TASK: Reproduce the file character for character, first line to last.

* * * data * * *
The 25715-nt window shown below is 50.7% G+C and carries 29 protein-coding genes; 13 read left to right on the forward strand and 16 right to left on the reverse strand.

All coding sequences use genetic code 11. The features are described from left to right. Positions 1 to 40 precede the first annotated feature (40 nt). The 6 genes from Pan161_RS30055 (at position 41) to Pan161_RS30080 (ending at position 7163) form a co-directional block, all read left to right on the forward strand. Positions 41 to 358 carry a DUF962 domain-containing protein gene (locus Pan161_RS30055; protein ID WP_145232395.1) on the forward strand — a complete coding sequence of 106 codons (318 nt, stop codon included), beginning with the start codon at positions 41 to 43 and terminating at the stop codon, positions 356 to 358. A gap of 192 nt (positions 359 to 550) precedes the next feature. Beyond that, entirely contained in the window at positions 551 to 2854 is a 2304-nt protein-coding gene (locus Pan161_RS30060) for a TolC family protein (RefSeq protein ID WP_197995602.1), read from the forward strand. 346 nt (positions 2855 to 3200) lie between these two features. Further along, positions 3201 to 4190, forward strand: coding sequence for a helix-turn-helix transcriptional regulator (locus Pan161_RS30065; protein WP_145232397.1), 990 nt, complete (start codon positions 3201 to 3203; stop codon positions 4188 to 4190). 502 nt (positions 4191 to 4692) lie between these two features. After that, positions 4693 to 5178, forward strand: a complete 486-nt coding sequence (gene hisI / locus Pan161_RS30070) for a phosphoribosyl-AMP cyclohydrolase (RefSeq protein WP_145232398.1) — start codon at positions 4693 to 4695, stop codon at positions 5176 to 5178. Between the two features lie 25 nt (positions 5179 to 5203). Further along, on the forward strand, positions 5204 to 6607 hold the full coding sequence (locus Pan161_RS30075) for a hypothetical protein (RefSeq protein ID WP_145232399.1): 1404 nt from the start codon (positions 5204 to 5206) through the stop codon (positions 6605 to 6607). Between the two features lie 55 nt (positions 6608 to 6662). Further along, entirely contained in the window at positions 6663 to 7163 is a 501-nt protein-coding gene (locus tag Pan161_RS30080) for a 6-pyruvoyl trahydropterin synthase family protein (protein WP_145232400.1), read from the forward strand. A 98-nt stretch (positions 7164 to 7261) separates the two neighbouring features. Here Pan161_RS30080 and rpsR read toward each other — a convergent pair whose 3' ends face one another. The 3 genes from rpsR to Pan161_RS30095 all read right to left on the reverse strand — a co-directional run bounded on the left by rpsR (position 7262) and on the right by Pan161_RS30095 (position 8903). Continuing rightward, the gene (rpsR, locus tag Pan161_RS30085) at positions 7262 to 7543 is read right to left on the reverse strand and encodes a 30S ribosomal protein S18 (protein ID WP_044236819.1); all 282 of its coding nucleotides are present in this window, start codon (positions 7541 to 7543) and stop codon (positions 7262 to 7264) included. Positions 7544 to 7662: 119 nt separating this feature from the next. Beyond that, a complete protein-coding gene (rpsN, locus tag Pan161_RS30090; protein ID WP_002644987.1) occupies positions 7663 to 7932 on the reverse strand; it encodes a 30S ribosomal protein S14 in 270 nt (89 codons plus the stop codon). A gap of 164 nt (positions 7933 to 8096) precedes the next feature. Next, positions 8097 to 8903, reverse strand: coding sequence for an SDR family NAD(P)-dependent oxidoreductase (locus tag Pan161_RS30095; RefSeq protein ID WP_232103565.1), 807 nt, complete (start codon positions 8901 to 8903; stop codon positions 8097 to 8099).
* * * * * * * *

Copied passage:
The 25715-nt window shown below is 50.7% G+C and carries 29 protein-coding genes; 13 read left to right on the forward strand and 16 right to left on the reverse strand.

All coding sequences use genetic code 11. The features are described from left to right. Positions 1 to 40 precede the first annotated feature (40 nt). The 6 genes from Pan161_RS30055 (at position 41) to Pan161_RS30080 (ending at position 7163) form a co-directional block, all read left to right on the forward strand. Positions 41 to 358 carry a DUF962 domain-containing protein gene (locus Pan161_RS30055; protein ID WP_145232395.1) on the forward strand — a complete coding sequence of 106 codons (318 nt, stop codon included), beginning with the start codon at positions 41 to 43 and terminating at the stop codon, positions 356 to 358. A gap of 192 nt (positions 359 to 550) precedes the next feature. Beyond that, entirely contained in the window at positions 551 to 2854 is a 2304-nt protein-coding gene (locus Pan161_RS30060) for a TolC family protein (RefSeq protein ID WP_197995602.1), read from the forward strand. 346 nt (positions 2855 to 3200) lie between these two features. Further along, positions 3201 to 4190, forward strand: coding sequence for a helix-turn-helix transcriptional regulator (locus Pan161_RS30065; protein WP_145232397.1), 990 nt, complete (start codon positions 3201 to 3203; stop codon positions 4188 to 4190). 502 nt (positions 4191 to 4692) lie between these two features. After that, positions 4693 to 5178, forward strand: a complete 486-nt coding sequence (gene hisI / locus Pan161_RS30070) for a phosphoribosyl-AMP cyclohydrolase (RefSeq protein WP_145232398.1) — start codon at positions 4693 to 4695, stop codon at positions 5176 to 5178. Between the two features lie 25 nt (positions 5179 to 5203). Further along, on the forward strand, positions 5204 to 6607 hold the full coding sequence (locus Pan161_RS30075) for a hypothetical protein (RefSeq protein ID WP_145232399.1): 1404 nt from the start codon (positions 5204 to 5206) through the stop codon (positions 6605 to 6607). Between the two features lie 55 nt (positions 6608 to 6662). Further along, entirely contained in the window at positions 6663 to 7163 is a 501-nt protein-coding gene (locus tag Pan161_RS30080) for a 6-pyruvoyl trahydropterin synthase family protein (protein WP_145232400.1), read from the forward strand. A 98-nt stretch (positions 7164 to 7261) separates the two neighbouring features. Here Pan161_RS30080 and rpsR read toward each other — a convergent pair whose 3' ends face one another. The 3 genes from rpsR to Pan161_RS30095 all read right to left on the reverse strand — a co-directional run bounded on the left by rpsR (position 7262) and on the right by Pan161_RS30095 (position 8903). Continuing rightward, the gene (rpsR, locus tag Pan161_RS30085) at positions 7262 to 7543 is read right to left on the reverse strand and encodes a 30S ribosomal protein S18 (protein ID WP_044236819.1); all 282 of its coding nucleotides are present in this window, start codon (positions 7541 to 7543) and stop codon (positions 7262 to 7264) included. Positions 7544 to 7662: 119 nt separating this feature from the next. Beyond that, a complete protein-coding gene (rpsN, locus tag Pan161_RS30090; protein ID WP_002644987.1) occupies positions 7663 to 7932 on the reverse strand; it encodes a 30S ribosomal protein S14 in 270 nt (89 codons plus the stop codon). A gap of 164 nt (positions 7933 to 8096) precedes the next feature. Next, positions 8097 to 8903, reverse strand: coding sequence for an SDR family NAD(P)-dependent oxidoreductase (locus tag Pan161_RS30095; RefSeq protein ID WP_232103565.1), 807 nt, complete (start codon positions 8901 to 8903; stop codon positions 8097 to 8099).